Lecture 22: Seq and All That

Evaluation: the Term Model.

Haskell is defined in terms of lazy evaluation, which we can describe briefly as a computational plan that evaluates only what is necessary, and when it evaluates something, it only evaluates it once. For the most part, we can get away with this sort of informal description, but there comes a point when we can't, and need a better approximation.

Let's start by considering a simple function:

mySumR :: [Int] -> Int mySumR [] = 0 mySumR (n:ns) = n + mySumR ns

This is definition of summation via a natural recursion, with the terminal R in mySumR intended to recall foldr. This code works well, at least until we try to sum a long list:

main = print $ mySumR [1..10^8]

This computes correctly, but it takes a surprisingly long amount of time to do so (a bit over 4.5 seconds, even at -O2). Profiling this code produces a somewhat surprising and disconcerting output:

18,495,737,248 bytes allocated in the heap 1,390,456 bytes copied during GC 1,674,375,728 bytes maximum residency (13 sample(s)) 31,592 bytes maximum slop 2458 MB total memory in use (38 MB lost due to fragmentation)

The thing to notice here is the memory footprint: At some point in the computation, we were using 1.67GB of heap, and the total memory footprint reached 2.46GB. That's a whole heck of a lot of memory for what seems like a fairly simple task. A few moments of introspection reveals a possible cause: as we work our way through the list, we build an arithmetic expression to evaluate. But that expression grows to be essentially the size of the list we're processing, and we can't make progress on reducing that expression until we've built all of it. Ugly, especially as we know that traditional languages can do this in constant space, cf.,

def sum(ns): acc = 0 for n in ns: acc += n return acc print(sum(range(1,10**8+1)))

and we'd like to think that Haskell could too.

A simple analysis of this program shows that sum is accumulating the sum of from the front of the list to the back, unlike mySumR which built up an expression for the sum from back to front. Indeed, the iterative structure uses a register variable to hold a partially evaluated sum, rather than building up the stack of deferred function calls implied by a recursive function. There are at this point two fairly natural ways to think about this. Former Scheme programmers would think about tail-recursion and register variables, and note that mySumR isn't tail recursive, and so would look for a tail recursive analog to the Python program. Cynical students, i.e., students who know me, might read something into my emphasis of the foldr-like structure of mySumR, and wonder about what a foldl solution might look like. Either way, we end up with essentially the same code:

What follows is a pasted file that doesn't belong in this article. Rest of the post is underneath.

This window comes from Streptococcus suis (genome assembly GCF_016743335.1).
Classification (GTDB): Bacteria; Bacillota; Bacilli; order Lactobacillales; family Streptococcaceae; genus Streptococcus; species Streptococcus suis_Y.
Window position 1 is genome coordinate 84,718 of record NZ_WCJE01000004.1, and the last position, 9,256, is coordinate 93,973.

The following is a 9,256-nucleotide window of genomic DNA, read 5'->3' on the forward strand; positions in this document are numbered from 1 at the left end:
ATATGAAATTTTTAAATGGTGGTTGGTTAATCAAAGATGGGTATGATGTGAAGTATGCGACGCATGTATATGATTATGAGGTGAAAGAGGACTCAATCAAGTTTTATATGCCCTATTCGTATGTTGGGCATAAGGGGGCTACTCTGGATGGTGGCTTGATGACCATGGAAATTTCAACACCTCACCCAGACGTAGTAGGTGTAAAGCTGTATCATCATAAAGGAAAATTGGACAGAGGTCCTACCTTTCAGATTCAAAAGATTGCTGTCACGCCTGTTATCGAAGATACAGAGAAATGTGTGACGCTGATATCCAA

mySumL :: [Int] -> Int mySumL = iter 0 where iter r [] = r iter r (n:ns) = iter (r+n) ns

A few moments of reflection around the notion of laziness, and we might even hope that our original program, updated to use mySumL rather than mySumR might run in constant space. After all, if the list is being built up lazily and consumed as it's being built, there will never be more than a single (:) active at a time. We're surprised and, indeed, horrified, to discover that this hopeful change make our code perform much worse, requiring almost a half-minute of run time and

26,620,313,904 bytes allocated in the heap 38,121,812,496 bytes copied during GC 7,934,690,960 bytes maximum residency (16 sample(s)) 190,450,032 bytes maximum slop 17973 MB total memory in use (0 MB lost due to fragmentation)

Ouch!! That's 7.94GB of heap, and 26.6GB of total memory allocation! Don't try this on your laptop!